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Last weekend I pretty spontaneously decided to attend the Access Developers Conference (Access Entwickler Konferenz - AEK) in Düsseldorf, Germany.

I really enjoyed meeting and talking to all the other attendants. It is always nice to meet so many people in person I otherwise only interact with via email. Some of our customers were there as well, so I gathered some valuable feedback on Ivercy.

This year I haven’t had the time to commit to a full talk on the conferences main track. Still, I managed to hastily prepare a short talk for the more informal and much shorter evening sessions of the conference (AEK-Abend).

I did a short (11 Minutes) presentation on Branching and Merging with source code control to release bug fixes during longer development cycles. Just slides and theory, no demo. I recorded my presentation on video. You can watch it here; it is in German though!

The slides are available for download in PDF-Format as well.

If you are spontaneous and located in central Europe you can still register for the last AEK19 conference event for this year in Hannover, Germany on Oct. 15th/16th 2016.

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Today I did a first time ever test of Ivercy with Dynamsoft SourceAnywhere and did a screen recording of it. We do not officially support SourceAnywhere yet. Still I wanted to check if there are any serious problems visible at first glance.

The test went very well. Except for a minor issue with the SCC status not being refreshed immediately after creating the Access database from the repository, everything was working perfectly fine.

This is my very first published screen recording ever. It was done unprepared and with hardly any script at all. So there are few Uhs and Ahs in there and the content could (should!) have been more concise. – Nevertheless, I think the resulting video helps getting an impression of Ivercy in action and of some simple steps in the source code control workflow.

So I published it. You can watch the video here.

I’ll probably do some more screen recordings of Ivercy in the future. What do you think?

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Here is last Friday's newsletter. It was only sent to subscribers who indicated interest in beta releases.

Here we go:

New beta version out

We released the new beta version 1.1.04 yesterday and I’m really excited about it!

This was originally planned as bug fix release only. Some of those bug fixes were addressing issues when working with super huge databases (think 1000++ objects). While working on those bugs, we realized that only fixing the hard errors wouldn’t help much. The dreaded delay when opening a database would have made it still impossible to work with databases of that size.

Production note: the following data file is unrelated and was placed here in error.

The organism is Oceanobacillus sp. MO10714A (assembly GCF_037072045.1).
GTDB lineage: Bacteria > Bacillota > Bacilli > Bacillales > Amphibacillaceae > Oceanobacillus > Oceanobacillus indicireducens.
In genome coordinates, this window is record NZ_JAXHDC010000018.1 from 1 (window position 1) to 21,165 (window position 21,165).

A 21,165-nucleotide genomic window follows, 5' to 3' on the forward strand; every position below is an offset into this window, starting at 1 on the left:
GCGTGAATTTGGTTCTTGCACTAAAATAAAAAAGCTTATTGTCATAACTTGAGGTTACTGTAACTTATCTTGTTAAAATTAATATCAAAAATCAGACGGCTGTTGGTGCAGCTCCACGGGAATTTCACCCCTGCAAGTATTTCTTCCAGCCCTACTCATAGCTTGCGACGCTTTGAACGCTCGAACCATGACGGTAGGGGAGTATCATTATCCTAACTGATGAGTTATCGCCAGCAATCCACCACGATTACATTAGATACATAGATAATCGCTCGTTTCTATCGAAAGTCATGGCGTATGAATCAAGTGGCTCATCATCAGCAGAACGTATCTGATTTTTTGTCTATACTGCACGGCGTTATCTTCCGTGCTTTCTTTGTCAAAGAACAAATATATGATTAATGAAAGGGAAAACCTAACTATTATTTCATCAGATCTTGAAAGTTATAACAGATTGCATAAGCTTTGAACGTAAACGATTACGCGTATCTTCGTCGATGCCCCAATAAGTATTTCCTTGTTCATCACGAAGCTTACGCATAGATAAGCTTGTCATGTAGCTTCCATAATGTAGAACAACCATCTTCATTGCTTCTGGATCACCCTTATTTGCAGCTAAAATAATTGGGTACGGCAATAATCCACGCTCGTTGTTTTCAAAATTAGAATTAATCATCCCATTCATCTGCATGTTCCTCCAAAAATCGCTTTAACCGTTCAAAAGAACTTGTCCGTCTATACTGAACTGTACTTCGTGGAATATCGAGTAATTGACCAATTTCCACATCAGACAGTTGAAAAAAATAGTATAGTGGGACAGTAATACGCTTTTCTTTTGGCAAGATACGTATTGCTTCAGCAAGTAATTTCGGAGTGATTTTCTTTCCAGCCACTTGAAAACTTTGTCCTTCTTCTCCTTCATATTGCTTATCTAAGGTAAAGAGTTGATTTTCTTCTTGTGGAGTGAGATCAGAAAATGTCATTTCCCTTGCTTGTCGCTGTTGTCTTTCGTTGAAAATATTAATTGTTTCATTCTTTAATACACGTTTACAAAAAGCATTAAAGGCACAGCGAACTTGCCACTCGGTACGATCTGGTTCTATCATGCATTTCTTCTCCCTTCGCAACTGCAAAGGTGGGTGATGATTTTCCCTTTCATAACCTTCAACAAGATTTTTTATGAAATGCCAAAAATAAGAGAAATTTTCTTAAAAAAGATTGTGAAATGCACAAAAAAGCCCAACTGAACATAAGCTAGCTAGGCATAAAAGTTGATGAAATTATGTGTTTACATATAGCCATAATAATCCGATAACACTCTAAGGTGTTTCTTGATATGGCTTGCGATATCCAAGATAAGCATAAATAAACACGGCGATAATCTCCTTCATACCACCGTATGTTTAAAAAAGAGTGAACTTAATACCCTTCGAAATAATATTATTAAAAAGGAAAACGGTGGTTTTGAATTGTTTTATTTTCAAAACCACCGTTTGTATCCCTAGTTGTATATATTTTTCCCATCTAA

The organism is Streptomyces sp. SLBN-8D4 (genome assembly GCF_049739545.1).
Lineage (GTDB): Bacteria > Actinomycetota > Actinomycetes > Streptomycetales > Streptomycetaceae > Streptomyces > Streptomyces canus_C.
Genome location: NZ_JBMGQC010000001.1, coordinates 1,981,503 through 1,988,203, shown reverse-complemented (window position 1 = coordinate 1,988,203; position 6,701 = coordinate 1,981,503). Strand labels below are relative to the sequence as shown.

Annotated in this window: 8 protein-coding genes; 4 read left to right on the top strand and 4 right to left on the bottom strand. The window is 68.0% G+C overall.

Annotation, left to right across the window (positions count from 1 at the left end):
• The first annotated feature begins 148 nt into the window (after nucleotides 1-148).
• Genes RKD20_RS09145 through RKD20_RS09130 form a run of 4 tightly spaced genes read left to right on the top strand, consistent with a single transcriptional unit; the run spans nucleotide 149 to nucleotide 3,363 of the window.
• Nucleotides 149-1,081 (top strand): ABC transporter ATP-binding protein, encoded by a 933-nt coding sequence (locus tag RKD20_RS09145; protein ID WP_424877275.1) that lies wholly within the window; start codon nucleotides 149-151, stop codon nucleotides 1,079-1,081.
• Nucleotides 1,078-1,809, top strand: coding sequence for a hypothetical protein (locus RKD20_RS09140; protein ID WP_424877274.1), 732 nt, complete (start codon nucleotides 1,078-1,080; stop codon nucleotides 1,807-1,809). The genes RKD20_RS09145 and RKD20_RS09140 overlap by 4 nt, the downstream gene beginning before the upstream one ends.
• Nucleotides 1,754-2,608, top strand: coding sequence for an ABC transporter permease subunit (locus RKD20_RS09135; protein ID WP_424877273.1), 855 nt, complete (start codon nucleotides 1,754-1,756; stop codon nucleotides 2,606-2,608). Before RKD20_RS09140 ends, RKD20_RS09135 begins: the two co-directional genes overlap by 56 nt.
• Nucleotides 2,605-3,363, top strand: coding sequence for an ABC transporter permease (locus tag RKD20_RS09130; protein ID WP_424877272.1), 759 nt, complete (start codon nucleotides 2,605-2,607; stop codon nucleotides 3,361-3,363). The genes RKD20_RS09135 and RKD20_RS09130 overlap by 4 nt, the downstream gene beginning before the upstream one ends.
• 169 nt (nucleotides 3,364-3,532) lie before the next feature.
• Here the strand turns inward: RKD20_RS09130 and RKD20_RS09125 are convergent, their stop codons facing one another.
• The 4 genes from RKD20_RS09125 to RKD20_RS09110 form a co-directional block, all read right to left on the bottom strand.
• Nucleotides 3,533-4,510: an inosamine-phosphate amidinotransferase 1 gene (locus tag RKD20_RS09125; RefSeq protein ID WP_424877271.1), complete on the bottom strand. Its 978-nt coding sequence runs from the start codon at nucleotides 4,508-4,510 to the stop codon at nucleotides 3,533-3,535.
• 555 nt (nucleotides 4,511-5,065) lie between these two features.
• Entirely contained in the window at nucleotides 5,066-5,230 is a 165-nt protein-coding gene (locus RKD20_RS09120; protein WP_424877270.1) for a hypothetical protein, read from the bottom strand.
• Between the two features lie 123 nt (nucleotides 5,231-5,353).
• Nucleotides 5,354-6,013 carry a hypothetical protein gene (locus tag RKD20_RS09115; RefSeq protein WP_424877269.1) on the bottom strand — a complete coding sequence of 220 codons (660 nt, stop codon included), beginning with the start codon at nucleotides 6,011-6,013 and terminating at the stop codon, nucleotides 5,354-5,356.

The slow opening of databases has been reported frequently as the most critical pain-point with Ivercy. So we put some extra effort into finally addressing this issue. – I think we succeeded with it!

So if you want to try the new version, you can get if from our download page. (Scroll down for the beta versions.)

Please keep in mind: This is a beta release for now!

Reasons to use source code control

A small side note here: Last week I published the article 7 reasons to use source code control for Microsoft Access development on my private website.

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After quite a long time we released a new beta version of Ivercy this week.

This is the first beta for the upcoming new 1.1 release. From now on we will not work on new features until the release of version 1.1. Instead we focus on fixing bugs now. And there is still is some work to do in that regard. In other words: We are feature complete for the next release.

What was planned

Today I would like to compare the features we planned back in October to what is actually in the current beta.

Back then, we declared three major objectives.

  1. Improve Performance
    • Optimize status management and reduce the number of queries to the SCC backend.
    • Move automatic status updates to a non-blocking background thread.
  2. Reduce the number of “false positive” change detections.
  3. Optionally exclude Data&Misc-Objects from source code control.

So let’s look at these one by one, and see what we’ve got.

What we’ve got

I’ll look at the sub items of primary objective first.

Optimize status management and reduce the number of queries to the SCC backend